Crypto exchange FTX hopes to expand into the UK and is beginning talks with regulators as it ramps up plans to dominate the European market.
FTX is taking a “relatively cautious approach” with the UK regulator, the Financial Conduct Authority (FCA), and can’t give a timetable for when it may be able to launch in Britain, Patrick Gruhn, the recently unveiled head of FTX Europe, said in an interview on Thursday.
“We are looking to bring spot trading into the UK right now but it’s quite difficult,” Gruhn said. “We want to have a dialogue with the FCA first because the FCA seems to be relatively suspicious regarding crypto.”
The FCA’s anti-money laundering crypto register has proven a major stumbling block for UK crypto firms. The fate of a number of high profile players — including Revolut, Copper and Wirex — hangs in balance with just days to go until a crucial deadline. Market maker B2c2 has already given up hope of getting its spot trading business authorised. Gemini and Kraken-owned Crypto Facilities are among a few dozen firms to have made it on to the register.
As FTX expands in Europe and the Middle East, the firm has set up a new division, led by Gruhn and known as FTX Europe. FTX Europe’s main base is in Switzerland, with subsidiaries in Dubai and Cyprus, with the latter serving the European Economic Area.
Gruhn, a 40-year-old German who joined FTX in September, explained that the UK market is tricky for FTX beacuse its main products are crypto derivatives, which the FCA banned in January. Hence the initial focus on spot trading products.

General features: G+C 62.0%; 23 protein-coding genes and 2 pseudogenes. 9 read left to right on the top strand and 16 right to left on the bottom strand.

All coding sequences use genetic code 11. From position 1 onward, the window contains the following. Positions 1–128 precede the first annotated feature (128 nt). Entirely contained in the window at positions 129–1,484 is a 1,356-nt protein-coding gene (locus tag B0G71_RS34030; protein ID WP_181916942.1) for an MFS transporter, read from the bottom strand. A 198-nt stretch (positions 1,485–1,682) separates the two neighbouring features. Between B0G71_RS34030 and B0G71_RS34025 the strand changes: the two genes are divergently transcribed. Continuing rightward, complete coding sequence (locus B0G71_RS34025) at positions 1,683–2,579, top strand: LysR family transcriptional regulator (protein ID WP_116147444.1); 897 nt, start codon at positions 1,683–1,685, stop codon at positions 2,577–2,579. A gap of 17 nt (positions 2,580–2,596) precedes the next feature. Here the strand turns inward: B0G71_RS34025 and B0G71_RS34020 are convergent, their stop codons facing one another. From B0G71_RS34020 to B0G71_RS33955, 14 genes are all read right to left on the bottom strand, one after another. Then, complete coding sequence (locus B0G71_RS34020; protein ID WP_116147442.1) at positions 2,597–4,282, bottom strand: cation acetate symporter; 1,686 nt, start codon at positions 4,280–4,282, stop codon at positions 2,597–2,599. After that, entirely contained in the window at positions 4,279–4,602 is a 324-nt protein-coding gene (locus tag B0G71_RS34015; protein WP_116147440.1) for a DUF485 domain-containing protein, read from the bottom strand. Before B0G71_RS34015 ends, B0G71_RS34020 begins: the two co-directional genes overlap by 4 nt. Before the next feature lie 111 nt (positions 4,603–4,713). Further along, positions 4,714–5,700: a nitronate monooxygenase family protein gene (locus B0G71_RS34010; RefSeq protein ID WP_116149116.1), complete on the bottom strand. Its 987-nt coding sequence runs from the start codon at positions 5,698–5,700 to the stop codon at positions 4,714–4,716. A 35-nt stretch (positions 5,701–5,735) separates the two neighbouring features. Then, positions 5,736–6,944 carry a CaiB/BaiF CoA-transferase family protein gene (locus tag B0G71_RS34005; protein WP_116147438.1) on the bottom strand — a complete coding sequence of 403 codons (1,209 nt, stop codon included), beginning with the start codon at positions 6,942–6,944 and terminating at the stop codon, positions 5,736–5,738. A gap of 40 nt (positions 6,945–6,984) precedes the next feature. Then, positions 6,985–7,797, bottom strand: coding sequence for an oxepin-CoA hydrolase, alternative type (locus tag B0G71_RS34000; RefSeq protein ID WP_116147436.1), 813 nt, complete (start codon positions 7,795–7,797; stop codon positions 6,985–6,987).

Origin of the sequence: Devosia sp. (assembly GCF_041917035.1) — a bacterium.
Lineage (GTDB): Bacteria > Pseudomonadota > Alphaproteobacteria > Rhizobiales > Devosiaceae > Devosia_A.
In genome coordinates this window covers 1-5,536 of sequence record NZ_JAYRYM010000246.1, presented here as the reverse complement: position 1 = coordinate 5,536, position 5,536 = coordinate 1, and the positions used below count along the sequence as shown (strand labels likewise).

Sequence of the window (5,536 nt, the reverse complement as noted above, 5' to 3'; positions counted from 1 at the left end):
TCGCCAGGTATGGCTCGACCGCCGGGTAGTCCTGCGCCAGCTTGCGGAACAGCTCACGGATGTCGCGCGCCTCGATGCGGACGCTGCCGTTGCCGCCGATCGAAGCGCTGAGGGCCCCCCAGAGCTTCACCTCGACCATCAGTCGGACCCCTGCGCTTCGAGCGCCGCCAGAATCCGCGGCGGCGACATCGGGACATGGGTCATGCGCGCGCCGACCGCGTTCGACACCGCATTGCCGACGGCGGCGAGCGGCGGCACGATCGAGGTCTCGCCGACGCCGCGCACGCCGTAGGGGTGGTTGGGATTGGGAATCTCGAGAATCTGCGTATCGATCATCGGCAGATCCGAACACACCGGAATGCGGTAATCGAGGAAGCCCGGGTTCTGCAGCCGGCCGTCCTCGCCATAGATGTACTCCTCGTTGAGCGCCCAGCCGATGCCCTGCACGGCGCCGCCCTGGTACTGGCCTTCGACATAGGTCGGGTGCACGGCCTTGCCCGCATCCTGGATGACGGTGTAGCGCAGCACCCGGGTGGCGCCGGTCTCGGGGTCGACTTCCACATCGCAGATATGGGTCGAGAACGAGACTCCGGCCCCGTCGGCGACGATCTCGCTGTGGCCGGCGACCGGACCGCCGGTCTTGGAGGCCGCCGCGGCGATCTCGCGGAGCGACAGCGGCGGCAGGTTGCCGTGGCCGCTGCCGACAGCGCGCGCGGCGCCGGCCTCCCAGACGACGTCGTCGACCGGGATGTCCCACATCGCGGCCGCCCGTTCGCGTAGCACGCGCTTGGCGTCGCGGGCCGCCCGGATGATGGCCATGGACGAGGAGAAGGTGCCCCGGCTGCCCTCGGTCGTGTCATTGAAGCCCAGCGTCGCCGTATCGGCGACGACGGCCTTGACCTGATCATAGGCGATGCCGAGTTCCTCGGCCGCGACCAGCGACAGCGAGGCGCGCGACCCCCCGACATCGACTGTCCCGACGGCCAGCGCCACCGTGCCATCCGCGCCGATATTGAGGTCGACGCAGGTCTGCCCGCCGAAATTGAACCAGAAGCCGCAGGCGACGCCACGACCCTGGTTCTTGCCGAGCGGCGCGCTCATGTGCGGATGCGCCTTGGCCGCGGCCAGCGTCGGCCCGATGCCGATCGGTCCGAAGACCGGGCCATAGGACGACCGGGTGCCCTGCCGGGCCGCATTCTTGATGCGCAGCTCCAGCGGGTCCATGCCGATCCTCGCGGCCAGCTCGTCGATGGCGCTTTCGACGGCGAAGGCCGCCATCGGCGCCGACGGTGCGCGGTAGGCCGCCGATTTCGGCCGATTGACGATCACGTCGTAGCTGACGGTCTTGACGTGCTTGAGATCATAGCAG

Brits can download FTX’s app and open an account but the exchange isn’t allowed to market its services in the UK, as it’s as yet unlicensed.
FTX 'not really known'
While some crypto exchanges have historically tried to skirt financial regulations, Bahamas-based FTX is keen to work with the authorities as it grows. Gruhn was eager to stress that FTX, which was founded by Sam Bankman-Fried in 2019, has about 20 people on its legal team working to fulfill regulators’ requests.
Gruhn spoke via video from his beach house in Oregon, with the rising sun slowly illuminating the Pacific Ocean through the window behind him. He explained that he’ll run the European unit from Oregon – a more convenient time zone for keeping up with headquarters in the Bahamas — with assistance from his colleague Robin Matzke in Berlin.
FTX’s goal is to become the top crypto exchange in the European region. Gruhn acknowledged that the FTX brand is “not really known” among European retail investors as yet — but he said the company plans an ambitious marketing program that will include paid social media ads and sponsorship of music festivals — and may copy FTX’s US strategy of sponsoring sports events.
Accurately quantifying FTX’s share of current European trading is almost impossible, as a huge chunk of transactions happen in US dollars rather than the euro.
Crypto firms complaining
Turning back to the UK, Gruhn was positive about the FCA’s approach to crypto regulation. UK regulators aren’t putting unreasonable burdens on operators, he argued — all they have to show is that they’re “fit and proper” people to be running an investment firm.
“The UK takes a relatively balanced approach,” Gruhn said. “I know many crypto firms are complaining ‘so much compliance,’ but it’s just because they are not used to it.”
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